What you should know about Head and Neck Cancer - Make Sense Campaign
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Dr. Bharat Patodiya

Head & Neck cancer is the sixth most common cancer worldwide and it is most common in central Asia. Cancers that are known collectively as head & neck cancer usually begin in the squamous cells that line the moist, mucosal surfaces inside the head and neck (for example, inside the mouth, the nose, and the throat). 

Smoking, use of alcohol, chewing tobacco and pipe smoking are the main causes of head & neck cancer. Human Papilloma Virus (HPV) infection is also a risk factor for oral cancer.

Persistent mouth ulcers, hoarse voice, nasal symptoms, dysphagia, lump in the throat are the major symptoms of head & neck cancer. The disease is identified and diagnosed by clinical examination, CT scan, MRI and the biopsy.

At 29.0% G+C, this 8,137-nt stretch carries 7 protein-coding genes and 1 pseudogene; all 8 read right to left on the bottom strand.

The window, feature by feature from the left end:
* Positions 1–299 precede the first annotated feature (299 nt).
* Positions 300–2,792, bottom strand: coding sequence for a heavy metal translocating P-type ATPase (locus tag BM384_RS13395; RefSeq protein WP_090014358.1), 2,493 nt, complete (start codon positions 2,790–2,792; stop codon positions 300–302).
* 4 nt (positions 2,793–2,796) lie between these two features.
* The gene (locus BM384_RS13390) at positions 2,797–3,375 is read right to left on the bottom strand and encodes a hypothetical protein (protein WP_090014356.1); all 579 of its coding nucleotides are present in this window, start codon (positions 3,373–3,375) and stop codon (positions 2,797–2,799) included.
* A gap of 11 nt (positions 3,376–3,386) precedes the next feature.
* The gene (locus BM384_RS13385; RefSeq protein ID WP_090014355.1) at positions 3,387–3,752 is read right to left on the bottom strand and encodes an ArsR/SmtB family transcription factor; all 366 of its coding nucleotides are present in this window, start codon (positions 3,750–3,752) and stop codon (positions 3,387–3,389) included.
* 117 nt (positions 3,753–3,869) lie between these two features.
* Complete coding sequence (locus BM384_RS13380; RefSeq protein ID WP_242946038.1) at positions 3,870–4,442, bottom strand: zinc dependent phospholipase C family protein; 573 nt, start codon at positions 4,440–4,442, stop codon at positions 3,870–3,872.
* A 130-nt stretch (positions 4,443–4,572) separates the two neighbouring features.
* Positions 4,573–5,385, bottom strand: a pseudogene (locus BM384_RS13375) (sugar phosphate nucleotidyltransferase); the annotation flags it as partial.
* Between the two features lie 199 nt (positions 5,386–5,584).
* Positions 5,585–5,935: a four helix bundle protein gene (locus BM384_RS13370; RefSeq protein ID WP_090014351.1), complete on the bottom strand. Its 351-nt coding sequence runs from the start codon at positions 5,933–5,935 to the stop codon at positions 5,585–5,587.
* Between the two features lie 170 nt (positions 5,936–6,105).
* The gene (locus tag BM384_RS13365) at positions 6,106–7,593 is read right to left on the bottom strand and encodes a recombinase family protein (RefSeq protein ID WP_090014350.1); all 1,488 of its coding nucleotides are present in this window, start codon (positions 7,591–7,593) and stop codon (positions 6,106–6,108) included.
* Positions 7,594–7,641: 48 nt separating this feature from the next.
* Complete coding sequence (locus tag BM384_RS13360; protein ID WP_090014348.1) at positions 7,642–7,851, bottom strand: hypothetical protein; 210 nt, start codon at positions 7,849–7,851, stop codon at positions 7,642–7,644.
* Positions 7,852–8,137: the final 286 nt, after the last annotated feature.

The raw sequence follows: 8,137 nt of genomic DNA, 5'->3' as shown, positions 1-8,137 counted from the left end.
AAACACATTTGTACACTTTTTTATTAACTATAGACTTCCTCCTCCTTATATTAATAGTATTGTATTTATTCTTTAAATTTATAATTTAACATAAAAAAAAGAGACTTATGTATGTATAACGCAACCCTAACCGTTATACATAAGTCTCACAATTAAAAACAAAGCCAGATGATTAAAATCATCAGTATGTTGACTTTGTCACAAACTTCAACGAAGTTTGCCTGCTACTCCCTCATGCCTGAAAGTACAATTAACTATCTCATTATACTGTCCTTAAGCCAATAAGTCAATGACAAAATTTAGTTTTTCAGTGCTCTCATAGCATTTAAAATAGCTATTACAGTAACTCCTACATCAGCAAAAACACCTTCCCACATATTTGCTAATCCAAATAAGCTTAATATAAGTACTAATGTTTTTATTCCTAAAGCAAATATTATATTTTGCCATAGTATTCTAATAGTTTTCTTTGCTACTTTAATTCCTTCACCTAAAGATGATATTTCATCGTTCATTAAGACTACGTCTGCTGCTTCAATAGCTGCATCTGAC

After the diagnosis and staging of the disease, it can be treated through Surgery, Radiotherapy and Chemotherapy.

The early stage of the disease is mainly treated by surgery alone. In certain clinical situations, radiotherapy is clearly the first line treatment of choice. Bulky tumours are generally best treated by a combination of surgery and radiotherapy.

More than 60% of the head & neck cancer patients have advanced loco regional disease at the time of presentation (most of the patients present themselves in Stage III/IV). The use of radiotherapy with concurrent chemotherapy has been demonstrated to yield more positive results over just use of radiotherapy alone.

Chemotherapy is used for treatment but for platinum unsuitable patients, targeted therapies are the preferred choice. Recently targeted therapies and immune-oncology drugs have shown promising results for head & neck cancer.

The article is written by Dr. Bharat Patodiya, Consultant Medical Oncologist, American Oncology Institute, Hyderabad